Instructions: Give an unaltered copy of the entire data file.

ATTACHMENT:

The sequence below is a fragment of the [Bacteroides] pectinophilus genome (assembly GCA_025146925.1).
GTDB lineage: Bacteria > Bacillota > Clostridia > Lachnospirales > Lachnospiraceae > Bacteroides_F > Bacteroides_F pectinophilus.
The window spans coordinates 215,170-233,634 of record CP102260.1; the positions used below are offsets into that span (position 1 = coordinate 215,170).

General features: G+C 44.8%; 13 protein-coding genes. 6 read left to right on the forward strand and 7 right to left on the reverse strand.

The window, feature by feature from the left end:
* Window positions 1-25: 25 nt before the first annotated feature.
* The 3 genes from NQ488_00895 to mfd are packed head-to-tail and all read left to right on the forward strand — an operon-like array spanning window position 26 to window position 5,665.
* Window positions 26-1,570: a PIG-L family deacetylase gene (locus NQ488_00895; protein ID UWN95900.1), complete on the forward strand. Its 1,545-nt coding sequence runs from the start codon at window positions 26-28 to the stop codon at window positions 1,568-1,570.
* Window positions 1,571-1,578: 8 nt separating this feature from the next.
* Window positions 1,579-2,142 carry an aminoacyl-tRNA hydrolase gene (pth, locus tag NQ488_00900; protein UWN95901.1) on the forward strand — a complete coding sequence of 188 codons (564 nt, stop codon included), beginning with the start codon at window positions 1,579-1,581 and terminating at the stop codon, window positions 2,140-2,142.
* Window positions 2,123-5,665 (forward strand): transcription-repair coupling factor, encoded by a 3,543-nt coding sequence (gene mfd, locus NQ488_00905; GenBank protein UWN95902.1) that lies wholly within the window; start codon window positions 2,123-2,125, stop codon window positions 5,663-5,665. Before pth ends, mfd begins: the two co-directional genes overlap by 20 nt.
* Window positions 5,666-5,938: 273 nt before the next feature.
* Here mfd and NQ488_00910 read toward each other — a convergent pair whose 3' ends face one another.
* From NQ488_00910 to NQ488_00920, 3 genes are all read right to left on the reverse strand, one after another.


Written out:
The sequence below is a fragment of the [Bacteroides] pectinophilus genome (assembly GCA_025146925.1).
GTDB lineage: Bacteria > Bacillota > Clostridia > Lachnospirales > Lachnospiraceae > Bacteroides_F > Bacteroides_F pectinophilus.
The window spans coordinates 215,170-233,634 of record CP102260.1; the positions used below are offsets into that span (position 1 = coordinate 215,170).

General features: G+C 44.8%; 13 protein-coding genes. 6 read left to right on the forward strand and 7 right to left on the reverse strand.

The window, feature by feature from the left end:
* Window positions 1-25: 25 nt before the first annotated feature.
* The 3 genes from NQ488_00895 to mfd are packed head-to-tail and all read left to right on the forward strand — an operon-like array spanning window position 26 to window position 5,665.
* Window positions 26-1,570: a PIG-L family deacetylase gene (locus NQ488_00895; protein ID UWN95900.1), complete on the forward strand. Its 1,545-nt coding sequence runs from the start codon at window positions 26-28 to the stop codon at window positions 1,568-1,570.
* Window positions 1,571-1,578: 8 nt separating this feature from the next.
* Window positions 1,579-2,142 carry an aminoacyl-tRNA hydrolase gene (pth, locus tag NQ488_00900; protein UWN95901.1) on the forward strand — a complete coding sequence of 188 codons (564 nt, stop codon included), beginning with the start codon at window positions 1,579-1,581 and terminating at the stop codon, window positions 2,140-2,142.
* Window positions 2,123-5,665 (forward strand): transcription-repair coupling factor, encoded by a 3,543-nt coding sequence (gene mfd, locus NQ488_00905; GenBank protein UWN95902.1) that lies wholly within the window; start codon window positions 2,123-2,125, stop codon window positions 5,663-5,665. Before pth ends, mfd begins: the two co-directional genes overlap by 20 nt.
* Window positions 5,666-5,938: 273 nt before the next feature.
* Here mfd and NQ488_00910 read toward each other — a convergent pair whose 3' ends face one another.
* From NQ488_00910 to NQ488_00920, 3 genes are all read right to left on the reverse strand, one after another.